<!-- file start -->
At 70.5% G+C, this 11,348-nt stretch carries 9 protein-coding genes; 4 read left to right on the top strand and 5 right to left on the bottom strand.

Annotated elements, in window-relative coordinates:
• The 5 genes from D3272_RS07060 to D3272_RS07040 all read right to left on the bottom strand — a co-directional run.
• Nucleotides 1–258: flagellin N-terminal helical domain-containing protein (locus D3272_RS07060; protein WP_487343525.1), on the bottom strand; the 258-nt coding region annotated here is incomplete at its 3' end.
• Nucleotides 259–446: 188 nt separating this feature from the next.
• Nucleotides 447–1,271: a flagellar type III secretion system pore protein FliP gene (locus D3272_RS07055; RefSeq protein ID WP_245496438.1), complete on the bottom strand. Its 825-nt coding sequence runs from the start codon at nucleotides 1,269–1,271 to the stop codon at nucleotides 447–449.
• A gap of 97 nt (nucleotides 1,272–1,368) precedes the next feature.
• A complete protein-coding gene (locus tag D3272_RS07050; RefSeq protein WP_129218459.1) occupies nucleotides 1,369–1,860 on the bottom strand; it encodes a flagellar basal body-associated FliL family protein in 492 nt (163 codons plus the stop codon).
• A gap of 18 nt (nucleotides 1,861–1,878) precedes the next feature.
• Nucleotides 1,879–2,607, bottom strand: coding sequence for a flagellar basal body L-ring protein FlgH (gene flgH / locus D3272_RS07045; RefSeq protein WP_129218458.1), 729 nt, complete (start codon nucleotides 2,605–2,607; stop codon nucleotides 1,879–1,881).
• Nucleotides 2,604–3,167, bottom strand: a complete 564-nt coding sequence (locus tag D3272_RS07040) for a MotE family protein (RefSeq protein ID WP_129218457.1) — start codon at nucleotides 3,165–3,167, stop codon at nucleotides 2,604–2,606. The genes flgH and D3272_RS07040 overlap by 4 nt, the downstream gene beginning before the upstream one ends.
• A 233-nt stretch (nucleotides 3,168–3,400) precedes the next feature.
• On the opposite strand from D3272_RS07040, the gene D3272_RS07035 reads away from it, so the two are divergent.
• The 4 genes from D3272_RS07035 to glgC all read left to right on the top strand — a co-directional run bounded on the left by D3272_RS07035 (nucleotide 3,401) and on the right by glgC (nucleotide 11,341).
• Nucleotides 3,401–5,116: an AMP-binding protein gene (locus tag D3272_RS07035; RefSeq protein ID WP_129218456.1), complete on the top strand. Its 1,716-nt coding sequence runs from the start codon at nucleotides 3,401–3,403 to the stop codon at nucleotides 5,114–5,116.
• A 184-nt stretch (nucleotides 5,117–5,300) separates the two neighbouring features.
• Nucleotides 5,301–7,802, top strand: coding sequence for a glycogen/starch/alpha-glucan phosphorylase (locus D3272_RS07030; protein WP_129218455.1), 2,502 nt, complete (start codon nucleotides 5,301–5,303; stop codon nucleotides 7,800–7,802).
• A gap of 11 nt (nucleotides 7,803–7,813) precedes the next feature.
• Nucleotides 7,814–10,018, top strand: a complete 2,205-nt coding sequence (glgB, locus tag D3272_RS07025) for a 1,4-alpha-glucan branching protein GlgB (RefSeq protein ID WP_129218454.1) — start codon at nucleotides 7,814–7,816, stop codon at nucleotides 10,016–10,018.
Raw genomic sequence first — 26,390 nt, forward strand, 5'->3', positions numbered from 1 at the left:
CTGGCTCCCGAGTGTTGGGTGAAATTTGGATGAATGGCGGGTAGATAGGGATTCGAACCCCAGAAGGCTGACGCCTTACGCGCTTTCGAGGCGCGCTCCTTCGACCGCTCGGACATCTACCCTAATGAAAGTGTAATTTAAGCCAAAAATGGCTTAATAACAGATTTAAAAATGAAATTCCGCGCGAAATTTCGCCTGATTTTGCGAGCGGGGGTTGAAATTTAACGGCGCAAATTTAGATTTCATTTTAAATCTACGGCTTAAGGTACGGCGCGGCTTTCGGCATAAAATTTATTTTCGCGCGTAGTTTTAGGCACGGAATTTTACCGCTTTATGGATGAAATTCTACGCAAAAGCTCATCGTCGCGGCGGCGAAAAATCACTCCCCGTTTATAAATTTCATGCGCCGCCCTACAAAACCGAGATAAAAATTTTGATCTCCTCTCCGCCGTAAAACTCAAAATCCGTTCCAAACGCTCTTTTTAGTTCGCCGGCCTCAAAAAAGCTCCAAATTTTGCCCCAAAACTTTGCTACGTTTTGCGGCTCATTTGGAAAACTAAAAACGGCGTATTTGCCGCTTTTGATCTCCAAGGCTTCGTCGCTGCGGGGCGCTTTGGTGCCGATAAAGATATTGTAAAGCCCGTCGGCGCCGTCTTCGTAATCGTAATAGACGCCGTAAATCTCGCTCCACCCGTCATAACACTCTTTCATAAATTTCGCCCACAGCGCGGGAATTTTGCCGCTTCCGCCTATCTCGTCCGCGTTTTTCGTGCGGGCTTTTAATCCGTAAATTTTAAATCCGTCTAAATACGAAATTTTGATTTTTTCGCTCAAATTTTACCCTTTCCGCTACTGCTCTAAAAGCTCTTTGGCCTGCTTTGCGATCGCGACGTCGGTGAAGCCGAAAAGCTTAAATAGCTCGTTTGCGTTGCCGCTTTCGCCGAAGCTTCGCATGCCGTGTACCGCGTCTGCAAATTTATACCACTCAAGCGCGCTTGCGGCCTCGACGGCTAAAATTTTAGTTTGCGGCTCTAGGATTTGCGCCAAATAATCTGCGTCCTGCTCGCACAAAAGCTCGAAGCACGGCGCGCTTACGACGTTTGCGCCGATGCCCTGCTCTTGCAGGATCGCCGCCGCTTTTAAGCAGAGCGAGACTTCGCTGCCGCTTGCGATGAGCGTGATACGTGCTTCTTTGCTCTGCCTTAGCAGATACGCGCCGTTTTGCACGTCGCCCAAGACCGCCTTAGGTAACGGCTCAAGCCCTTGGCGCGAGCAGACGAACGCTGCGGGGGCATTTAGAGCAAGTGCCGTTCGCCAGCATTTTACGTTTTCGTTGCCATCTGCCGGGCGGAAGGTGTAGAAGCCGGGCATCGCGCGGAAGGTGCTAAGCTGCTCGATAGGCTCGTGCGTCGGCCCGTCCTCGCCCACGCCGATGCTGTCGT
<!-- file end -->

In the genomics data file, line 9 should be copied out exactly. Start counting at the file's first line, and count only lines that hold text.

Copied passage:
• A gap of 18 nt (nucleotides 1,861–1,878) precedes the next feature.